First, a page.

Quadrant (circle)

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## Area

## Perimeter

## Arc length

## Chord length

## See also

## References

## Sources

This article uses material from the Wikipedia page available here. It is released under the Creative Commons Attribution-Share-Alike License 3.0.

Quadrant Circle

A **circular sector** or **circle sector** (symbol: **?**), is the portion of a disk enclosed by two radii and an arc, where the smaller area is known as the minor sector and the larger being the major sector.^{[1]}^{:234} In the diagram, ? is the central angle, the radius of the circle, and is the arc length of the minor sector.

A sector with the central angle of 180° is called a half-disk and is bounded by a diameter and a semicircle. Sectors with other central angles are sometimes given special names, these include **quadrants** (90°), **sextants** (60°) and **octants** (45°), which come from the sector being one 4th, 6th or 8th part of a full circle, respectively. Confusingly, the arc of a quadrant can also be termed a quadrant.

The angle formed by connecting the endpoints of the arc to any point on the circumference that is not in the sector is equal to half the central angle.^{[2]}^{:376}

The total area of a circle is ?*r*^{2}. The area of the sector can be obtained by multiplying the circle's area by the ratio of the angle ? (expressed in radians) and 2? (because the area of the sector is directly proportional to its angle, and 2? is the angle for the whole circle, in radians):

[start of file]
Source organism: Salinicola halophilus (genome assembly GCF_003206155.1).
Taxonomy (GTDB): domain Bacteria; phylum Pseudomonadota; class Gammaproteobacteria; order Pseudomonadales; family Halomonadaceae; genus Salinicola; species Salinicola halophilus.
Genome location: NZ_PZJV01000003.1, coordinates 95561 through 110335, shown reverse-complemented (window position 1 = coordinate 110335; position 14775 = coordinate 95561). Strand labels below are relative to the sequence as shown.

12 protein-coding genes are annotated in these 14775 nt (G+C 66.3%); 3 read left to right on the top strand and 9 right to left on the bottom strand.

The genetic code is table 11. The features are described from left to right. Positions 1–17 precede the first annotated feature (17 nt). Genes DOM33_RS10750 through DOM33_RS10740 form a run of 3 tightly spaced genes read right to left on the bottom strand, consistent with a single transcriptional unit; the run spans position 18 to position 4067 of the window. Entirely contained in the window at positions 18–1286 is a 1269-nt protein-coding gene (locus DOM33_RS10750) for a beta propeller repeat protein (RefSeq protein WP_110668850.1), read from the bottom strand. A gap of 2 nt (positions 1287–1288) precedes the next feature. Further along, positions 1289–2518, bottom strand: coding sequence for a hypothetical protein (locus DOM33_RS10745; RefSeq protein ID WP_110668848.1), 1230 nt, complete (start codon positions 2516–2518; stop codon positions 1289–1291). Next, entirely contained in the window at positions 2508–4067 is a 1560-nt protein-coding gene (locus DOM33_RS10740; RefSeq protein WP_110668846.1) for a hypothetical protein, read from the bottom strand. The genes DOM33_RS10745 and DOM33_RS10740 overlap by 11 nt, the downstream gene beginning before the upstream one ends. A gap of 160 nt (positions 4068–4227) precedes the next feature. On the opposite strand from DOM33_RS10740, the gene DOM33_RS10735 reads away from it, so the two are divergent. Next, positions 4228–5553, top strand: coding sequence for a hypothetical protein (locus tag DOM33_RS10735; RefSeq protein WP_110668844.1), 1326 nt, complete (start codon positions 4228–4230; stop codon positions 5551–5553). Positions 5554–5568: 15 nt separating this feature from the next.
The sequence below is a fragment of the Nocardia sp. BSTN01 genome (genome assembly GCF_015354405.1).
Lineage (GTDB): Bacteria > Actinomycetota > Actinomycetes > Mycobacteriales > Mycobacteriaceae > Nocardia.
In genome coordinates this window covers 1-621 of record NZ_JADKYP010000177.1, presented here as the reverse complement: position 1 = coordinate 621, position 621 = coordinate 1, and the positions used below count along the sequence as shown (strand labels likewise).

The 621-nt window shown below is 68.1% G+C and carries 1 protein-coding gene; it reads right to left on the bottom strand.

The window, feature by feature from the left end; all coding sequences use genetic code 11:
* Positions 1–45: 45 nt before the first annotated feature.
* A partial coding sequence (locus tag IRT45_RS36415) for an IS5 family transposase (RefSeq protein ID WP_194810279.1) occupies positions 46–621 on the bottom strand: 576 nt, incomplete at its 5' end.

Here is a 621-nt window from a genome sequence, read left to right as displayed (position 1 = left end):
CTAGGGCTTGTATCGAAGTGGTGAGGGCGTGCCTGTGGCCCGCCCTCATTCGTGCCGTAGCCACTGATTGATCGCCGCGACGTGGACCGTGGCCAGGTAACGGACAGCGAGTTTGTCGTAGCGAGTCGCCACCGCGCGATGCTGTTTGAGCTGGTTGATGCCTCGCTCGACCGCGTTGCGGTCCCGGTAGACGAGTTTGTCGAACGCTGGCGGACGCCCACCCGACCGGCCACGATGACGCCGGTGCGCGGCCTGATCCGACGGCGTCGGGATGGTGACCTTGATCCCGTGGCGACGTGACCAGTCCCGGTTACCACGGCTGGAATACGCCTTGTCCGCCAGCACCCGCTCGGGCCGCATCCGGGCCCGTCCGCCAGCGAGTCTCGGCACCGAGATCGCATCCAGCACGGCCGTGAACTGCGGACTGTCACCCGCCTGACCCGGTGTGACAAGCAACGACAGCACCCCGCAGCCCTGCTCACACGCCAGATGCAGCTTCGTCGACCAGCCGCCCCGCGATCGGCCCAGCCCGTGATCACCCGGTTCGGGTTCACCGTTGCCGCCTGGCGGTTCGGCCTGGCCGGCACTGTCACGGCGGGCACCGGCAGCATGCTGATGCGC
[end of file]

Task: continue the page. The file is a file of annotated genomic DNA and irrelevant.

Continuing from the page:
The area of a sector in terms of *L* can be obtained by multiplying the total area ?*r*^{2} by the ratio of *L* to the total perimeter 2?*r*.

Another approach is to consider this area as the result of the following integral:

Converting the central angle into degrees gives^{[3]}

The length of the perimeter of a sector is the sum of the arc length and the two radii:

where *?* is in radians.

The formula for the length of an arc is:^{[4]}^{:570}

where L represents the arc length, r represents the radius of the circle and ? represents the angle in radians made by the arc at the centre of the circle.^{[5]}^{:79}

If the value of angle is given in degrees, then we can also use the following formula by:^{[3]}

The length of a chord formed with the extremal points of the arc is given by

where C represents the chord length, R represents the radius of the circle, and ? represents the angular width of the sector in radians.

- Circular segment - the part of the sector which remains after removing the triangle formed by the center of the circle and the two endpoints of the circular arc on the boundary.
- Conic section

**^**Dewan, R. K.,*Saraswati Mathematics*(New Delhi: New Saraswati House, 2016), p. 234.**^**Achatz, T., & Anderson, J. G., with McKenzie, K., ed.,*Technical Shop Mathematics*(New York: Industrial Press, 2005), p. 376.- ^
^{a}^{b}Uppal, Shveta (2019).*Mathematics: Textbook for class X*. New Delhi: NCERT. pp. 226, 227. ISBN 81-7450-634-9. OCLC 1145113954. **^**Larson, R., & Edwards, B. H.,*Calculus I with Precalculus*(Boston: Brooks/Cole, 2002), p. 570.**^**Wicks, A.,*Mathematics Standard Level for the International Baccalaureate*(West Conshohocken, PA: Infinity, 2005), p. 79.

- Gerard, L. J. V.,
*The Elements of Geometry, in Eight Books; or, First Step in Applied Logic*(London, Longmans, Green, Reader and Dyer, 1874), p. 285.

- Legendre, A. M.,
*Elements of Geometry and Trigonometry*, Charles Davies, ed. (New York: A. S. Barnes & Co., 1858), p. 119.

This article uses material from the Wikipedia page available here. It is released under the Creative Commons Attribution-Share-Alike License 3.0.

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